By David Morgan
WASHINGTON (Reuters) - U.S. Senate Republicans on Monday gained crucial support for a vote on a budget resolution that is vital to President Donald Trump's hopes of signing sweeping tax reform legislation into law before January.
Two Republican lawmakers, once seen as potential 'no' votes, said they would likely support the measure. A third, Senator Rand Paul, may vote 'yes' depending on what the final resolution looks like.
"I am leaning 'yes'," Senator Lisa Murkowski of Alaska told reporters as the chamber prepared for what is expected to be a late Thursday vote on the fiscal 2018 spending blueprint.
Senator Susan Collins of Maine announced on Sunday that she will likely vote 'yes.'
Both the Senate and House of Representatives must agree on a budget resolution to unlock a legislative tool known as reconciliation that Republicans need to move tax legislation through the Senate without support from Democrats.
After failing to overturn Obamacare earlier this year, Republicans must pass legislation to cut taxes for businesses and individuals or face a backlash from their constituents in next year's congressional midterm election campaign.
Though Murkowski said her final decision would depend on what amendments are added to the budget, her qualified support reduces the possibility of failure.
Murkowski was one of three Republicans who sank the Senate healthcare bill in July.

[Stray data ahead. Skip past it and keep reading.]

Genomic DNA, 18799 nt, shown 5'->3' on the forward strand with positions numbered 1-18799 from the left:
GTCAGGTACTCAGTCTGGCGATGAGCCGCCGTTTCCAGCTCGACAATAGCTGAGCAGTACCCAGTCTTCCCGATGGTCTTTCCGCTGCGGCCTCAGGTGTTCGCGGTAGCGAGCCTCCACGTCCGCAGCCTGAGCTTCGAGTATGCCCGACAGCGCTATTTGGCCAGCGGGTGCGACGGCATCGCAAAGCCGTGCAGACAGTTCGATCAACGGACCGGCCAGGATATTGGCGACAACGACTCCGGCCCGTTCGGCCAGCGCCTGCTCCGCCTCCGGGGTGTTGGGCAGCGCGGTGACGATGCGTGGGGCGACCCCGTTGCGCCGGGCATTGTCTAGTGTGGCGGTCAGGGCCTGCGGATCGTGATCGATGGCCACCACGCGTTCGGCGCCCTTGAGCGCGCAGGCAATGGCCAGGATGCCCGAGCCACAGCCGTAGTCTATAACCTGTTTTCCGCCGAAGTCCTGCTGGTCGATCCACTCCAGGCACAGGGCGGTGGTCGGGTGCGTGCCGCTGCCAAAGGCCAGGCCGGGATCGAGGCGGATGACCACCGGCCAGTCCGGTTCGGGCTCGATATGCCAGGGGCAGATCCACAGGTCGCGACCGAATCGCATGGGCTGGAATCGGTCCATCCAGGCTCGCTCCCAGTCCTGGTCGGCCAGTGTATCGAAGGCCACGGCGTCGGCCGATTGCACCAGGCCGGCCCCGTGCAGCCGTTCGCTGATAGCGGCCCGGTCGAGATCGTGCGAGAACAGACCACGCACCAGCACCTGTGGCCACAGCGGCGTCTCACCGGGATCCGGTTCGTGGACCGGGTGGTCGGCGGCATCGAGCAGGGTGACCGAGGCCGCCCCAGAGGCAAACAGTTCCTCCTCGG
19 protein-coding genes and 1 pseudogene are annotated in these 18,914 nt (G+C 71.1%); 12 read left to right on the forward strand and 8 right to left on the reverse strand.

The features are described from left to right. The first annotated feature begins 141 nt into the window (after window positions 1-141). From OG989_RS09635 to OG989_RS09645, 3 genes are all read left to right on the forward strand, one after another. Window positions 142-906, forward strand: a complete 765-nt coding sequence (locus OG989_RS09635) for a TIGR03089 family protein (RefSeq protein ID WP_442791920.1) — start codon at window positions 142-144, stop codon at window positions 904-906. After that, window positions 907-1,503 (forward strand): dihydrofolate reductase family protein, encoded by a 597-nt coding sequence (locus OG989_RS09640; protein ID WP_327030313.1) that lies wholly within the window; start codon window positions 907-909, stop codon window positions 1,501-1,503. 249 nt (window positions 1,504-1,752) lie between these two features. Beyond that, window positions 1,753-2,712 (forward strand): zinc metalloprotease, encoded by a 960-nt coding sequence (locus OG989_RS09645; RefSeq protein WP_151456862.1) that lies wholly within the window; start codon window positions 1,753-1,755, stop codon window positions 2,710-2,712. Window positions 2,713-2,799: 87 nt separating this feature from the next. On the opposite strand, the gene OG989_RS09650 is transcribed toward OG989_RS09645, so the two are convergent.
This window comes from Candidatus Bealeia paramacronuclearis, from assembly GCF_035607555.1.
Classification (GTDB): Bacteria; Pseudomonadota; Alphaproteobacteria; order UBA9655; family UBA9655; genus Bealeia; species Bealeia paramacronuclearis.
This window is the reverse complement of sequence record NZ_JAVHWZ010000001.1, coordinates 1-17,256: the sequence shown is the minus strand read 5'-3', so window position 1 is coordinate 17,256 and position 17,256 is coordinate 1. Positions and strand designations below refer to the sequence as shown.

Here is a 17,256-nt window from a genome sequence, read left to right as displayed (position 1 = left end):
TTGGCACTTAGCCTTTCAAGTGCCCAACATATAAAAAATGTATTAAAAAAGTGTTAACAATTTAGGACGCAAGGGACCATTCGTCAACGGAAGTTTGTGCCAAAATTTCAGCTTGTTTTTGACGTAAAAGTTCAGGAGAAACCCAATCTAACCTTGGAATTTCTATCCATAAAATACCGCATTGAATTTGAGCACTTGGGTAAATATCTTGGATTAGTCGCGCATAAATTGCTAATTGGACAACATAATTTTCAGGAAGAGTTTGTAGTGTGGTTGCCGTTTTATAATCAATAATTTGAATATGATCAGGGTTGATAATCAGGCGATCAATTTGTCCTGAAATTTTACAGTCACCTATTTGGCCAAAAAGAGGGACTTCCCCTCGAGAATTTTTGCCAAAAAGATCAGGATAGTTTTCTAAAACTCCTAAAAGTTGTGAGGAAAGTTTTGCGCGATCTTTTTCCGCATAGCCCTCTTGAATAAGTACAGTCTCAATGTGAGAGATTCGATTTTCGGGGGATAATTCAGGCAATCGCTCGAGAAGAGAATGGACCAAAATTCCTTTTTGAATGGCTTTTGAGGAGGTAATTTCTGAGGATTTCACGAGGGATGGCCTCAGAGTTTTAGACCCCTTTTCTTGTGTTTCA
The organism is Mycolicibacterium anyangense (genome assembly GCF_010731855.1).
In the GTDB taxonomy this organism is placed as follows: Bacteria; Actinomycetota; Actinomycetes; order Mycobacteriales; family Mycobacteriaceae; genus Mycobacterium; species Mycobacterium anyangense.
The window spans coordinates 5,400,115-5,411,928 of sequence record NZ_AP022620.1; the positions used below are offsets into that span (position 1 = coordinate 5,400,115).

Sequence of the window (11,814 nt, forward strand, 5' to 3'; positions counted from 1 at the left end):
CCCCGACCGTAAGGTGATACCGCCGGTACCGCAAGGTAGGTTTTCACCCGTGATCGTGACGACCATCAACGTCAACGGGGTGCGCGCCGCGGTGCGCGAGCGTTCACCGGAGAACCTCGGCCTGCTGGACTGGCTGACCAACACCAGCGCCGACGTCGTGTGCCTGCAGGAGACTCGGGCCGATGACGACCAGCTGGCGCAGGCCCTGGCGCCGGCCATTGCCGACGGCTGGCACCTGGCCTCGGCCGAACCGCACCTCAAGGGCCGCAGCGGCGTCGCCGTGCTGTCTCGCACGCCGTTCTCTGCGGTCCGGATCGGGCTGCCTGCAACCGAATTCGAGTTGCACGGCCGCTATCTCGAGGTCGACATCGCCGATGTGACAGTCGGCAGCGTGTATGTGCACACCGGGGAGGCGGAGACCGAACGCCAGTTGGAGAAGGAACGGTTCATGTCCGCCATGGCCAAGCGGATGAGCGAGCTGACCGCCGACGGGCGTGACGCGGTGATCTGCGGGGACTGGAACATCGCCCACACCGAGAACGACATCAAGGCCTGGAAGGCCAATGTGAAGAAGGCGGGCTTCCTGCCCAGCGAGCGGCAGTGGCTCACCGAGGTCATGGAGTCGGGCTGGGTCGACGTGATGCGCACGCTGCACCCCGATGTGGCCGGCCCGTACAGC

Paul of Kentucky told reporters there is a possibility he will vote yes. "We're in discussions on it. We're trying to get it to a document that we think represents what we stand for," Paul said.
Without a budget and reconciliation, Republicans would need 60 votes in the Senate, where they hold a 52-48 majority.
Republicans usually can lose no more than two votes. But with Senator Thad Cochran of Mississippi ill, their margin of error for the budget has shrunk to only one "no" vote.
Earlier, the White House released a report saying middle-class Americans would eventually see their incomes rise more than $4,000 from the Trump plan to cut the corporate tax rate to 20 percent from 35 percent.
Democrats have lambasted the Trump tax plan as a giveaway for the wealthy.
Trump fired back in a separate tweet on Monday: "The Democrats only want to increase taxes and obstruct. That's all they are good at!"
(Additional reporting by Mike Stone and Susan Heavey; Editing by Bill Trott and Lisa Shumaker)